Proverbs 15:11 Hell [ᾅδης] and destruction [ἀπώλεια] are manifest to the Lord; how shall not also be the hearts of men?

Brenton, L. C. L. (1870). The Septuagint Version of the Old Testament: English Translation (Pr 15:11). London: Samuel Bagster and Sons.

This imagery and linguistic linkage indicates that the angel-king that rules over the locusts is Hades, the god of the underworld. He is generally accompanied by an angel named Death who may be the angel you are looking for! They are also alluded to elsewhere:

NET Bible Revelation 1:18 and the one who lives! I was dead, but look, now I am alive--forever and ever--and I hold the keys of death and of Hades!

NET Bible Revelation 6:8 So I looked and here came a pale green horse! The name of the one who rode it was Death, and Hades followed right behind. They were given authority over a fourth of the earth, to kill its population with the sword, famine, and disease, and by the wild animals of the earth.

NIV Revelation 20 13The sea gave up the dead that were in it, and death and Hades gave up the dead that were in them, and each person was judged according to what they had done. 14Then death and Hades were thrown into the lake of fire. The lake of fire is the second death.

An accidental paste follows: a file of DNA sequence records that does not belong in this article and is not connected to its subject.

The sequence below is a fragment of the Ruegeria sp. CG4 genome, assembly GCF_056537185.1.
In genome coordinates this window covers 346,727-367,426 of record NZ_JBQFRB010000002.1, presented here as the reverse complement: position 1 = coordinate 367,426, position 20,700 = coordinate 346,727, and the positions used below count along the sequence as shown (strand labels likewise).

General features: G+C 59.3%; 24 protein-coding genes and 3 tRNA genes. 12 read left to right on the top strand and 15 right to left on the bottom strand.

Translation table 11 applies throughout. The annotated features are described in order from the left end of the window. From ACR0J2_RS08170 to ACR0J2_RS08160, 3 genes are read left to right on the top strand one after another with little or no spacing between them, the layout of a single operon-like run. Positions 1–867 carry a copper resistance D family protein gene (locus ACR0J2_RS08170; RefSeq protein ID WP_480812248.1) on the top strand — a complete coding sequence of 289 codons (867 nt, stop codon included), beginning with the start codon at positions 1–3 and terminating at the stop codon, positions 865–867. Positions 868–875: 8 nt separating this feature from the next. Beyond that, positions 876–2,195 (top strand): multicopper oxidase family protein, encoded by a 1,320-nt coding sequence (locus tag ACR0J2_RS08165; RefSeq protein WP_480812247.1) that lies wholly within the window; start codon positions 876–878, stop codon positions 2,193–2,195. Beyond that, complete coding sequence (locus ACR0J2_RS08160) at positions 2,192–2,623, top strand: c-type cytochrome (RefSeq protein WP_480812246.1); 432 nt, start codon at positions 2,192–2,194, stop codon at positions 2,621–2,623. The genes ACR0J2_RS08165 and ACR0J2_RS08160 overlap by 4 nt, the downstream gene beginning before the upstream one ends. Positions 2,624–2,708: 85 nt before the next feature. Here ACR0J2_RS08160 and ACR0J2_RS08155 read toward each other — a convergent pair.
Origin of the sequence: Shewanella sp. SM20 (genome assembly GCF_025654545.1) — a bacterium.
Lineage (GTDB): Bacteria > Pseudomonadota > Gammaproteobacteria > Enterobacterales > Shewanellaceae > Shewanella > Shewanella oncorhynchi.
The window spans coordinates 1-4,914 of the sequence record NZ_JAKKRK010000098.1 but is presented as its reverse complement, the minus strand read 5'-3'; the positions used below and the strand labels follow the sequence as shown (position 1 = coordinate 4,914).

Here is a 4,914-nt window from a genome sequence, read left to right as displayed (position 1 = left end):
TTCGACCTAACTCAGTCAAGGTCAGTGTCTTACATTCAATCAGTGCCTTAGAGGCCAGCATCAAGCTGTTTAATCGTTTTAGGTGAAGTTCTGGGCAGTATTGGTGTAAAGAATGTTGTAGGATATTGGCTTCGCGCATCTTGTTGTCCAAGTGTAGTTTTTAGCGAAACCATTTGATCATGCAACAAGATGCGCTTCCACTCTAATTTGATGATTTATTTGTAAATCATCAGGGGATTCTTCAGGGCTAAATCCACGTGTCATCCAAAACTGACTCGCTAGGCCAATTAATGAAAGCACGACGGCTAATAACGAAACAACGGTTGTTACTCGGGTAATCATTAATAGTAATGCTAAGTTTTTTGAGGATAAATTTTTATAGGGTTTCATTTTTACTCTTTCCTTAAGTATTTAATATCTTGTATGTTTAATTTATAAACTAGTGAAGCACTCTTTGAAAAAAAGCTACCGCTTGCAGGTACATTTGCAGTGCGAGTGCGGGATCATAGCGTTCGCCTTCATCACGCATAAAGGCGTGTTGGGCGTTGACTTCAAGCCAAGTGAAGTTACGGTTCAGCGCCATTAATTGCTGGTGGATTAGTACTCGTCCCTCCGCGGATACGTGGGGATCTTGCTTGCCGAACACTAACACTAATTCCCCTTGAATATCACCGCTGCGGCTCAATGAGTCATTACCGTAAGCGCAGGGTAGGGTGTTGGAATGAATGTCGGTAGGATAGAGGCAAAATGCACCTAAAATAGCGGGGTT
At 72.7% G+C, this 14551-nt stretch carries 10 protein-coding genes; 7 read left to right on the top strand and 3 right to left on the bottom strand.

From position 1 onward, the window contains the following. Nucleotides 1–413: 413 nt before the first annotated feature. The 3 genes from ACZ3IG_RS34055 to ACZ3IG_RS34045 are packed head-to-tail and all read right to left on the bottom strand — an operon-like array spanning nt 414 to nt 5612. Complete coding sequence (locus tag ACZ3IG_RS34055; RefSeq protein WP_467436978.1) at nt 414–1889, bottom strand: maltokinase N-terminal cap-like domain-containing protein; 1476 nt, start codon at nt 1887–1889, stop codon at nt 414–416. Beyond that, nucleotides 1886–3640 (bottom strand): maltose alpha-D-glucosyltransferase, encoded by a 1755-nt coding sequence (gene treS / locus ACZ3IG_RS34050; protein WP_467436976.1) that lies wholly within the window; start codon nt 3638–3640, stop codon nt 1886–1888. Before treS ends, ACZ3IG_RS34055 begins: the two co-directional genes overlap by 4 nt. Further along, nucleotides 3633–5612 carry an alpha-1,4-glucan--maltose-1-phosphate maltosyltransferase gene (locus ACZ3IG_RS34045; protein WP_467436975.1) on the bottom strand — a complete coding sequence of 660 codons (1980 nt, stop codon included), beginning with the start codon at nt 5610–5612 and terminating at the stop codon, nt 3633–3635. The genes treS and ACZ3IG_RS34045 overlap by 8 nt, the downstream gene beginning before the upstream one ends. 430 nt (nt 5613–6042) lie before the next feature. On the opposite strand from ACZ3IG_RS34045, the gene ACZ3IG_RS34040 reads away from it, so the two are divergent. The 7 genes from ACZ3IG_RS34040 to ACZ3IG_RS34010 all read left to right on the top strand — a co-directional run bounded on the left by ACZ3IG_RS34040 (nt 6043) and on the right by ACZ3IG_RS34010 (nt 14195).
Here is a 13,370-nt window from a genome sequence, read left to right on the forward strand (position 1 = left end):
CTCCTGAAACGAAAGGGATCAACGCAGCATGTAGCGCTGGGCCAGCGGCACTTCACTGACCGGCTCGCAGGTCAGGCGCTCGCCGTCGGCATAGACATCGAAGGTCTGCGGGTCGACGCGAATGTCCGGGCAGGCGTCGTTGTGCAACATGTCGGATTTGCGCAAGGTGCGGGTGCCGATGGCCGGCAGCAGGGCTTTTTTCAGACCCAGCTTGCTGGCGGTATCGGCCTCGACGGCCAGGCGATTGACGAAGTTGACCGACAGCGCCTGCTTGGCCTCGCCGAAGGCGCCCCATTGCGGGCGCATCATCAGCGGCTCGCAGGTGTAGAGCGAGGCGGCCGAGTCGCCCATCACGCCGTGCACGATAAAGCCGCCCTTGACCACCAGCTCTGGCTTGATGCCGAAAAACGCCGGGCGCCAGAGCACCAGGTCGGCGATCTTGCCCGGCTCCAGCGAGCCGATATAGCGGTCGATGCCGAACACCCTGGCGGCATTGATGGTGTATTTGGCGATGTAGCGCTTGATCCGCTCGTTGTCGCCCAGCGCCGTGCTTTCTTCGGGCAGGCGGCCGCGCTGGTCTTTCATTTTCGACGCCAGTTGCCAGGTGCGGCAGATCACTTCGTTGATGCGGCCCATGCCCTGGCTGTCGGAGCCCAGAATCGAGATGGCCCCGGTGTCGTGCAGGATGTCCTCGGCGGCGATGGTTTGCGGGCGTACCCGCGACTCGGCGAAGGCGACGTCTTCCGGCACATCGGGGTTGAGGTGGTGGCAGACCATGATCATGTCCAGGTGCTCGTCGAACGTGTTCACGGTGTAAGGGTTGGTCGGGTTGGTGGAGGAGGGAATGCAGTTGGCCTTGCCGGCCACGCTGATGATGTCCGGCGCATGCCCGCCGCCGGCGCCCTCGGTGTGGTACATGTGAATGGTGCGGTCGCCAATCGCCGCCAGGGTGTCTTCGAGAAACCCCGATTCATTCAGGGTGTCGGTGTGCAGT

I was apparently confused. In rereading this, it is "Death" that is the angel-king over the locusts. Hades, the god of the underworld and he ride together. So the answer to your question should be that YES, they are the same angel!


Actually, I'm not sure because "Death" <> "ἀπώλεια". The link is tenuous.


He is one and the same. He bears the ineffable name of Jehovah. He is Jahoel (Iaoel , Yahoel, Yehoel) in The Apocalypse of Abraham and 3 Enoch and the Nag Hammadi - all apocryphon of various origins.

The clear proof of Abaddon being an angel is the Lord's employ is Revelation 20. The angel who imprisons the devil has the key of death and hell:

Revelation 20:1 And I saw an angel come down from heaven, having the key of the bottomless pit and a great chain in his hand. 2 And he laid hold on the dragon, that old serpent, which is the Devil, and Satan, and bound him a thousand years, 3 And cast him into the bottomless pit, and shut him up, and set a seal upon him, that he should deceive the nations no more, till the thousand years should be fulfilled: and after that he must be loosed a little season.

Revelation 9:11 And they had a king over them, which is the angel of the bottomless pit, whose name in the Hebrew tongue is Abaddon, but in the Greek tongue hath his name Apollyon.

The angel of the bottomless has the key of the bottomless pit. God's enforcer imprisons the devil before the period of peace.

Consider Revelation 9's "locusts" have a king over them and the locusts are told to spare those who have the seal of God in their foreheads. This is an overt clue that this is a plague FROM GOD to the forces of evil in the end times ...just .... like. ..the Exodus from Egypt. Weren't there locusts too there? Wasn't there a destroying angel? ;)